I finally started digging into the 2014 changes. I expect this will be the first thread I will draw attention to various changes, and comment accordingly. I truly hope this leads to some lively discussion, and maybe even improves t NEC the next time around.
We are now required to identify neutrals with their associated 'hot' wires. This can be by marking, grouping, or obvious association (like them all coming out of tame pipe).
This section also adds a NEW prohibition against a single wire serving s the neutral for more than one circuit. (re on this in my next post).
"We need to start identifying our neutrals!" That was a comment made here by myself, long ago. It sure has it's advantages- and can easily become essential when there are AFCI's, GFCI's, and harmonics involved. But .... should it be code?
I was a lot more worried about it before I got involved with UPS-protected data circuits. For those jobs, keeping the neutrals rate was pretty important. When time came to pull wire though, it proved to be an exaggerated fear. Come connection time, it was virtually impossible to screw things up - unless you decided to put ALL the white wires under one wire nut.
The only time this as an issue was on a lighting circuit, where 5 separate circuits got mingled in one box, and only 2 neutrals made it home to the panel. I'll discuss that in the next post.
As for AFCI's, etc ... well, aren't we using Romex for those? Since the wires are all 'grouped' in the same cable, no other marking is required.
Now, I would LOVE to see a termination adjacent to the breaker for the neutral. That would encourage a natural 'grouping.' There is nothing in 200.4 to st such a design change by the panel makers.
I think this requirement is a bad one. At best, the sparky is forced to compensate for poor panel design- which forces all the neutrals to become a tangled mess in one corner of the panel.
The second new requirement in 200.4(B) is that you cannot combine neutrals from different circuits.
I one had the honor of paying for the $600 worth of damage caused when I failed to properly connect all the neutrals under a nut, and one worked loose. In that instance, the original installer had run out of room in the pipe back to the panel for all the wires- and the one that came loose resulted in 200+ volts on a 120v circuit. Oops. I have not liked putting 8 wires under the same big wire nut ever since!
Seriously, though .... this change forbids my solution to a similar pipe-fill issue. I had a house re-wire, where I was able to run only 1-1/4" pipe from the panel into the attic, where all the new circuits terminated. My solution was to place a gutter in the attic, and run all the circuits to the gutter. Inside the gutter I mounted a neutral bar and a ground bar. Thus, to the panel I only had to run one (larger) neutral and one (larger) ground. Each 'hot' continued to the panel.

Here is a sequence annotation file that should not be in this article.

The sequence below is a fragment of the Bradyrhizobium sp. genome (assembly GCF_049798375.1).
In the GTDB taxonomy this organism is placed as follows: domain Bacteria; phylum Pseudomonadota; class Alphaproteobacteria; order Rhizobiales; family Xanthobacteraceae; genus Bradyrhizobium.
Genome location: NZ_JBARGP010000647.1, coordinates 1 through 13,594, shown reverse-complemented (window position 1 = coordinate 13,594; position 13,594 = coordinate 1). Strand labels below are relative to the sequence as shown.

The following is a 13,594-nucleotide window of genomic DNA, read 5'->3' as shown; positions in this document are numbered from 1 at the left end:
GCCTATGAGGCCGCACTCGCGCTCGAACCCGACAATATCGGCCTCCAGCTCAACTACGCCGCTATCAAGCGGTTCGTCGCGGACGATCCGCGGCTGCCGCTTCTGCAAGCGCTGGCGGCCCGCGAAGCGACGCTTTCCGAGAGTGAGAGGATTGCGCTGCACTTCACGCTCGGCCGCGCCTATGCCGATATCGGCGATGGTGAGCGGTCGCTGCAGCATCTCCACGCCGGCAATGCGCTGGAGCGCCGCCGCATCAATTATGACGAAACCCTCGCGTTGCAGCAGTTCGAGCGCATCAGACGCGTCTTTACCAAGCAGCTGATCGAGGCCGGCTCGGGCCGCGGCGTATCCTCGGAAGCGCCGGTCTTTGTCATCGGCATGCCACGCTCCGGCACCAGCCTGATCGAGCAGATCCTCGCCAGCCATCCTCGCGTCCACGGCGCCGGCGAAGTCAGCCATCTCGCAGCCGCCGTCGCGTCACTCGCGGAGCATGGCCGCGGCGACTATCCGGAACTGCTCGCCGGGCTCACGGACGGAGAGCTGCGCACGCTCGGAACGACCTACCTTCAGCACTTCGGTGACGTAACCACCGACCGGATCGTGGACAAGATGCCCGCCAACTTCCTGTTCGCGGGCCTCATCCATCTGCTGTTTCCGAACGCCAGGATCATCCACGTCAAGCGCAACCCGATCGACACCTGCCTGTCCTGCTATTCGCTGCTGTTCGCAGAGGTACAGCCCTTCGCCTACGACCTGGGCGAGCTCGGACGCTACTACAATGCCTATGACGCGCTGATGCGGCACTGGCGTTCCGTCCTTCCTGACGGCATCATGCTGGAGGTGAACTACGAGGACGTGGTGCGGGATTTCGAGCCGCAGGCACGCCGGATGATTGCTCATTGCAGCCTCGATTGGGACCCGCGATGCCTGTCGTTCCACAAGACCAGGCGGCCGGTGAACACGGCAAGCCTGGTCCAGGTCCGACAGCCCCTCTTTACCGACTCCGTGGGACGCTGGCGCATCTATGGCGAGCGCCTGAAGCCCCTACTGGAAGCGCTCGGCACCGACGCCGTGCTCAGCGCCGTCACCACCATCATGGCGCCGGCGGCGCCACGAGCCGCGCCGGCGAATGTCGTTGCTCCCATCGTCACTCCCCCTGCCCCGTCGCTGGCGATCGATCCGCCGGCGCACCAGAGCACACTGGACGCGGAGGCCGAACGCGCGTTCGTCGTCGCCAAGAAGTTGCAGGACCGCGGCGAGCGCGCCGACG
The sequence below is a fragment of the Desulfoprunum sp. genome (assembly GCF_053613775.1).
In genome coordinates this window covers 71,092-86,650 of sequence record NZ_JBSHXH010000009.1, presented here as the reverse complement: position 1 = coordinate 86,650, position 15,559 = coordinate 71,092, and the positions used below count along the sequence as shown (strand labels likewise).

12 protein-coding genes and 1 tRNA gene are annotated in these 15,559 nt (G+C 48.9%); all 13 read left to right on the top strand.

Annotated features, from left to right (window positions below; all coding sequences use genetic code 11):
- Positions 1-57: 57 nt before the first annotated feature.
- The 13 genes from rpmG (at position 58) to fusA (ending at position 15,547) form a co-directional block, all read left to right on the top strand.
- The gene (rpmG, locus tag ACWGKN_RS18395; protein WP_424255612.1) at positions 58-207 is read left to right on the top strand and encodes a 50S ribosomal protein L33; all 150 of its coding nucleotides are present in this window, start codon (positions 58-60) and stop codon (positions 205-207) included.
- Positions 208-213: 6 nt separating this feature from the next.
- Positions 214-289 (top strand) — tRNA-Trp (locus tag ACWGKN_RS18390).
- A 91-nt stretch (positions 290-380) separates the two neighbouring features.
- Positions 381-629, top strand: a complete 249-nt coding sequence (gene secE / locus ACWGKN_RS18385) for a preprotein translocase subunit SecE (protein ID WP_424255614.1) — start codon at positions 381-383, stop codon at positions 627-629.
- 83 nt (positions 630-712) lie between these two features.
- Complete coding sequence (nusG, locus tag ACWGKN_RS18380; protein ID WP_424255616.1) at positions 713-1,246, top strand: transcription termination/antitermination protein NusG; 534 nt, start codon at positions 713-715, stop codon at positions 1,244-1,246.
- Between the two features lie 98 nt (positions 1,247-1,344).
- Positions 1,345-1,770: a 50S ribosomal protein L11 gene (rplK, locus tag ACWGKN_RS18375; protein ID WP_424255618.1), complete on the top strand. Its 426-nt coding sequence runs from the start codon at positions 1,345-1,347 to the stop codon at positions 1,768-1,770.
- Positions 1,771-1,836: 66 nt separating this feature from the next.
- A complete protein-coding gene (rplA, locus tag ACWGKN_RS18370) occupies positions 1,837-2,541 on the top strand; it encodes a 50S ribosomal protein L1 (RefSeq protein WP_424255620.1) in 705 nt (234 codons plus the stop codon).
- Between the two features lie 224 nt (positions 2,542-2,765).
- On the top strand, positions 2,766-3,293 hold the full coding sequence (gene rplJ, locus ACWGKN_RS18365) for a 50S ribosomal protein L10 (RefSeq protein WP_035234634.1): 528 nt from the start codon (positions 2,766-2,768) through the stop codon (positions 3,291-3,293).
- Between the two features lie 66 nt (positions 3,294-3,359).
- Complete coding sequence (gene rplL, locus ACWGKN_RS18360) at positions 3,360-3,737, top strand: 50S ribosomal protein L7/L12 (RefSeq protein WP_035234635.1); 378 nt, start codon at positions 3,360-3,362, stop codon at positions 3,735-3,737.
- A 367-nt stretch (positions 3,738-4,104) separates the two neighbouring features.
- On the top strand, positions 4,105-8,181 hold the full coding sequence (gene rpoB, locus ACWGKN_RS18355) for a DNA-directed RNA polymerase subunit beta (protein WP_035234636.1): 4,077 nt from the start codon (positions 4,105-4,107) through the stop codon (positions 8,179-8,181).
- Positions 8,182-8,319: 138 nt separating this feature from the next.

I think it's foolish to try to reduce the trade to only "simple" solutions. There's a place for the professional to actually design things; we're reduced to 'cookbook' approach.
I suspect all these 'problems' are only being discovered now, because -after a century of electrical work- we're seeing a new class of inspectors, plan reviewers, managers, etc. who have only 'book' learning, and have not mastered any trade. We're being governed by the ignorant.
I never thought it was legal to combine neutrals. I assumed it happened occasionally in those octopus ceiling boxes and gang boxes with 5 switches in them but I thought AFCIs stopped that stuff.
I do think grouping neutrals in multiwire circuits, along with the other ungrounded conductors is a good idea. A tywrap does that.
I guess a related question is how do you identify the neutrals if you have a few ungrounded conductors with 2 or more circuits? Is it legal to put a wrap of colored tape on the white wire to identify it as going with a like colored ungrounded conductor?
The deal is, because of the electronics and their embedded algorithms for detecting circuit faults, residential circuits are going all the way over to dedicated neutrals.
As this progresses, I expect to find the NEMA players to have crafted use specific circuit breakers for yet other circuits.
A lot of this is actually coming by way of the US Navy. They've had a DARPA program -- now getting on in years -- to entirely recraft the circuit protection logic of naval circuits. The Navy wants to move entirely away from 'dumb' circuit protection. Smart protection is to be built in -- up and down the line.
Eventually, the hope is that an internal smart grid will give combatant ships almost 'Star Trekian' diagnostic routines. This is but another way that Star Trek has lept from the silver screen into 3-D space.